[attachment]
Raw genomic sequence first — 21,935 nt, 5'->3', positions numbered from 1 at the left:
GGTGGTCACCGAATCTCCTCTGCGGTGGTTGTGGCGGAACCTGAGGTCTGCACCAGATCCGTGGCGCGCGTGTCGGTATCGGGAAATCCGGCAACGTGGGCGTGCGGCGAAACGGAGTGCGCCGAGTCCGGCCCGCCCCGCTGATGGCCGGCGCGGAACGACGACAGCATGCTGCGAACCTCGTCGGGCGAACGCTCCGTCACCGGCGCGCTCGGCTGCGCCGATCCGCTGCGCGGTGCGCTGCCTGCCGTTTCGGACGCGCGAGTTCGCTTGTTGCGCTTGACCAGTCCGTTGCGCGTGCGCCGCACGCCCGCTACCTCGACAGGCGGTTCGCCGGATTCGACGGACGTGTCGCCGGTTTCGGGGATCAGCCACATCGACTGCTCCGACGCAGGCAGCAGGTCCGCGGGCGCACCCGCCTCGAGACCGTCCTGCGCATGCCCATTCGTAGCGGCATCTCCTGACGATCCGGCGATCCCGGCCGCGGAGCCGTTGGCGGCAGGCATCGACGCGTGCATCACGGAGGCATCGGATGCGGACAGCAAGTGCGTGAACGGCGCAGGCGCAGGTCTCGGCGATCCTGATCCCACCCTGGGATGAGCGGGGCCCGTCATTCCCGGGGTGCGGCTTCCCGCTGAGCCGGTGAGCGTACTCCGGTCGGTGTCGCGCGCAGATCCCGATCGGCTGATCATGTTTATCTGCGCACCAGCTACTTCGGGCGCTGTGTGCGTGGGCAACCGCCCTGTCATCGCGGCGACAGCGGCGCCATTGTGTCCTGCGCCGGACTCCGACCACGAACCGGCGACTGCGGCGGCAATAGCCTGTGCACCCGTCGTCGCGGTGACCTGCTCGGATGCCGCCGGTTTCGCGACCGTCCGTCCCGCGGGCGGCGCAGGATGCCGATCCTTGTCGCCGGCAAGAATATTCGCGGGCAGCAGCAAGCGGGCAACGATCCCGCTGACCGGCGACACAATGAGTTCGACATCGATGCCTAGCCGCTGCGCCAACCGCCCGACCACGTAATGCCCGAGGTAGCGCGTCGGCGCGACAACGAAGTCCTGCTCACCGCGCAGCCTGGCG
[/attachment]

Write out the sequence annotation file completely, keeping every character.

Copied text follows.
Raw genomic sequence first — 21,935 nt, 5'->3', positions numbered from 1 at the left:
GGTGGTCACCGAATCTCCTCTGCGGTGGTTGTGGCGGAACCTGAGGTCTGCACCAGATCCGTGGCGCGCGTGTCGGTATCGGGAAATCCGGCAACGTGGGCGTGCGGCGAAACGGAGTGCGCCGAGTCCGGCCCGCCCCGCTGATGGCCGGCGCGGAACGACGACAGCATGCTGCGAACCTCGTCGGGCGAACGCTCCGTCACCGGCGCGCTCGGCTGCGCCGATCCGCTGCGCGGTGCGCTGCCTGCCGTTTCGGACGCGCGAGTTCGCTTGTTGCGCTTGACCAGTCCGTTGCGCGTGCGCCGCACGCCCGCTACCTCGACAGGCGGTTCGCCGGATTCGACGGACGTGTCGCCGGTTTCGGGGATCAGCCACATCGACTGCTCCGACGCAGGCAGCAGGTCCGCGGGCGCACCCGCCTCGAGACCGTCCTGCGCATGCCCATTCGTAGCGGCATCTCCTGACGATCCGGCGATCCCGGCCGCGGAGCCGTTGGCGGCAGGCATCGACGCGTGCATCACGGAGGCATCGGATGCGGACAGCAAGTGCGTGAACGGCGCAGGCGCAGGTCTCGGCGATCCTGATCCCACCCTGGGATGAGCGGGGCCCGTCATTCCCGGGGTGCGGCTTCCCGCTGAGCCGGTGAGCGTACTCCGGTCGGTGTCGCGCGCAGATCCCGATCGGCTGATCATGTTTATCTGCGCACCAGCTACTTCGGGCGCTGTGTGCGTGGGCAACCGCCCTGTCATCGCGGCGACAGCGGCGCCATTGTGTCCTGCGCCGGACTCCGACCACGAACCGGCGACTGCGGCGGCAATAGCCTGTGCACCCGTCGTCGCGGTGACCTGCTCGGATGCCGCCGGTTTCGCGACCGTCCGTCCCGCGGGCGGCGCAGGATGCCGATCCTTGTCGCCGGCAAGAATATTCGCGGGCAGCAGCAAGCGGGCAACGATCCCGCTGACCGGCGACACAATGAGTTCGACATCGATGCCTAGCCGCTGCGCCAACCGCCCGACCACGTAATGCCCGAGGTAGCGCGTCGGCGCGACAACGAAGTCCTGCTCACCGCGCAGCCTGGCG